Features

The IHDAccess Repayable program offers

  • An interest-free loan of up to $10,000 or 10% of the purchase price of your home to use toward your down payment or closing costs
  • A 30-year fixed rate mortgage with a competitive APR
  • The ability to use this program with several mortgage types, including FHA loans, VA loans, USDA loans and more

Eligibility

Illinois residents may qualify if they

  • Meet income and purchase price requirements based on their household size and the county where the home is located
  • Have a credit score of 640
  • Are willing to contribute up to 1% of the purchase price or $1,000 (whichever is greater)
  • Live in the home as their primary residence
  • Are willing to complete homeownership counseling before they close on their loan (in-person or online)
  • Purchase an existing home or new construction

How it works

The application process for this type of loan works similarly to other IHDA programs. The agency asks you to contact an IHDA-approved lender, who will take a look at your finances and help you determine your best course of action. The IHDA does not handle loans directly.

Learn more

1stHomeIllinois

The 1stHomeIllinois program combines a down payment assistance grant with a long-term fixed-rate loan. This program is available to first-time homebuyers, military veterans, and individuals who haven’t owned a home in the last three years.

Features

With the 1stHomeIllinois program, you can

  • Receive up to $7,500 in down payment and closing cost assistance
  • Get a 30-year mortgage with a fixed interest rate
  • Use this program with several mortgage types, including FHA loans, VA loans, USDA loans and more

Eligibility

To qualify, you must:

  • Purchase a one- or two-unit property in the following Illinois counties: Cook, Marion, St. Clair or Winnebago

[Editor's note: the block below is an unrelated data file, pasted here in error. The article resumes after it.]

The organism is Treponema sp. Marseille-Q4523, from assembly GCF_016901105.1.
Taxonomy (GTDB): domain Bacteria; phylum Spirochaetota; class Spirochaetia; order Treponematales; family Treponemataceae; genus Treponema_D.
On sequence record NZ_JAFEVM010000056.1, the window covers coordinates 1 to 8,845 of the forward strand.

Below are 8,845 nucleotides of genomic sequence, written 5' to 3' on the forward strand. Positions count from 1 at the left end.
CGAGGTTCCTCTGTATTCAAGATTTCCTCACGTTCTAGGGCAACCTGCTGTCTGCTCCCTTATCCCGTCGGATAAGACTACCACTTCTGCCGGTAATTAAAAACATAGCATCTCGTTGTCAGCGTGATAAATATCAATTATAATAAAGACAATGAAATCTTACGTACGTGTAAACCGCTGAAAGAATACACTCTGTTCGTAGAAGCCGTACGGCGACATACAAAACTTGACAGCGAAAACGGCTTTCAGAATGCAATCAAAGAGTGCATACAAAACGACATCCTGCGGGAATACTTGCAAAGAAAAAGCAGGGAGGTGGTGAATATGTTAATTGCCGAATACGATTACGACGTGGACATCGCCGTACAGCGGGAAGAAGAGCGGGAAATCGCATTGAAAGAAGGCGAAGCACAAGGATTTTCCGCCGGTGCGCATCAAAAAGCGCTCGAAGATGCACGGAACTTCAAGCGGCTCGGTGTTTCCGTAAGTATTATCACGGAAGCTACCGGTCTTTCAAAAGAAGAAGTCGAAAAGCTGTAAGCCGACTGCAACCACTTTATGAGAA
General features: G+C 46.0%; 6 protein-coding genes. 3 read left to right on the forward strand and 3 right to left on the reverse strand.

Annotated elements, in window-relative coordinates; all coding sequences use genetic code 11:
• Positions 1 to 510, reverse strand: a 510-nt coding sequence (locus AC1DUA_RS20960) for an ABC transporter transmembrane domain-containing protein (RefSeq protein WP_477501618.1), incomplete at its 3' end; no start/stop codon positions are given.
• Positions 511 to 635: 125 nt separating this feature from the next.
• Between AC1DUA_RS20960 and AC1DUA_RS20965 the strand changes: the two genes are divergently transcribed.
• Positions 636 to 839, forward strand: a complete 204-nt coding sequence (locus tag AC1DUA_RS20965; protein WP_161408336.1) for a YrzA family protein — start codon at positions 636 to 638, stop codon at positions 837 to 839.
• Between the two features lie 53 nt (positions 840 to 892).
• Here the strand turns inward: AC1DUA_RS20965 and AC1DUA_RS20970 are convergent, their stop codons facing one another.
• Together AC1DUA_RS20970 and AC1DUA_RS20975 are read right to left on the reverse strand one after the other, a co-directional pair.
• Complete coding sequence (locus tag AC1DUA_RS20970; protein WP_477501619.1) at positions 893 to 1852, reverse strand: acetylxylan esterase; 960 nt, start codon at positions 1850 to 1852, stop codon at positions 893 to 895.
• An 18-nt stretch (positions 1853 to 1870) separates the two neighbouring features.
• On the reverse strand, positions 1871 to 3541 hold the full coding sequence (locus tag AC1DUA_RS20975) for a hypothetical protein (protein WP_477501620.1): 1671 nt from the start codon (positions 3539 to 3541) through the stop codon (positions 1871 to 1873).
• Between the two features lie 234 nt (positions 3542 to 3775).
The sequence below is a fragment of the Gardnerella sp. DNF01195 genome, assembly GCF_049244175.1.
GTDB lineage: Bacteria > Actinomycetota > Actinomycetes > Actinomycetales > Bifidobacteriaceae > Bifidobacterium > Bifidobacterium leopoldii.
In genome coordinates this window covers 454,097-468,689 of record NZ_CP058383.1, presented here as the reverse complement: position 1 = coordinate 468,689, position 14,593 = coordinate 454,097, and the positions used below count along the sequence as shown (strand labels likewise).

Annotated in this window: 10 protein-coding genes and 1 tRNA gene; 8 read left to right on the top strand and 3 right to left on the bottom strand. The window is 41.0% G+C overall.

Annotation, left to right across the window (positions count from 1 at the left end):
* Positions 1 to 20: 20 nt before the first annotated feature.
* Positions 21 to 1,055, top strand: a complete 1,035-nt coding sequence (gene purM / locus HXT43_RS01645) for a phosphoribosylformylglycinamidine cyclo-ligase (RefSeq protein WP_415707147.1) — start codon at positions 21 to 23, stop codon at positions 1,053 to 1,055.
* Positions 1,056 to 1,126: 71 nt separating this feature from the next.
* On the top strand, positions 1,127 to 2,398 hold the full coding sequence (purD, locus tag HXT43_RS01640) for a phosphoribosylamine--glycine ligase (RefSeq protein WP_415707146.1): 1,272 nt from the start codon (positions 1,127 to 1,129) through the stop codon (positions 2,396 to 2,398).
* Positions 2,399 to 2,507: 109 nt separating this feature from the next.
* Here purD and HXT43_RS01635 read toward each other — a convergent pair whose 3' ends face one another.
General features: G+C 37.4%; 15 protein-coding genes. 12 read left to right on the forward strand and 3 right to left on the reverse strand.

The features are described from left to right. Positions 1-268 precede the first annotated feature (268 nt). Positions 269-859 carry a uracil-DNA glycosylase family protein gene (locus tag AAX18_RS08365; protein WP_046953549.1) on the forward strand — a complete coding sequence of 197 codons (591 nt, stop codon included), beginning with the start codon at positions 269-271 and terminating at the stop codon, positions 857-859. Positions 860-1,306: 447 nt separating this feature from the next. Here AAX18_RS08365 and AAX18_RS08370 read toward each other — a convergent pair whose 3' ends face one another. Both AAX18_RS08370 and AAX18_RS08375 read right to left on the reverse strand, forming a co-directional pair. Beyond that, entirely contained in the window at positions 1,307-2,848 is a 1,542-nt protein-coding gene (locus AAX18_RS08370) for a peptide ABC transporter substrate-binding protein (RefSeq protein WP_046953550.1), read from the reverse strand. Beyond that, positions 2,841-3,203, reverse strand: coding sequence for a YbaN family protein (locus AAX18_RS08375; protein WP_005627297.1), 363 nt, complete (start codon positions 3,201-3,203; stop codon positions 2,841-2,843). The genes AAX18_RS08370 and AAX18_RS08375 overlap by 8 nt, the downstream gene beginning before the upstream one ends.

• Be a military veteran, a first-time homeowner or someone who hasn’t owned a home for at least three years
  • Purchase an existing home (new construction is not allowed)
  • Live in the home as a primary residence
  • Have a credit score of 640 or higher
  • Be willing to complete in-person or online homeownership counseling before the loan closes
  • Be able to contribute up to $1,000 or 1% of the purchase price of the home, whichever is greater
  • Meet income and purchase price guidelines based on county of residence and household size

How it works

Illinois residents interested in this program should start the process by looking for an IHDA lender. Once you meet with a lender and provide them with your financial information and personal details, they can gauge your eligibility for the 1stHomeIllinois program or help you find a IHDA loan program that might work better for you.

Learn more

National first-time homebuyer programs

While the programs above can be extremely helpful for Illinois residents who can qualify, keep in mind that there are plenty of other home loans to consider. You may also want to look into FHA loans or USDA loans, or even VA loans if you’re a qualified veteran.

The LendingTree guide to first-time homebuyer programs can also introduce you to additional programs that may fit your needs. With enough research and preparation, you could be in your dream home in no time.

This article contains links to LendingTree, our parent company.

Advertiser Disclosure: The products that appear on this site may be from companies from which MagnifyMoney receives compensation. This compensation may impact how and where products appear on this site (including, for example, the order in which they appear). MagnifyMoney does not include all financial institutions or all products offered available in the marketplace.

Holly Johnson
Holly Johnson |

Holly Johnson is a writer at MagnifyMoney. You can email Holly here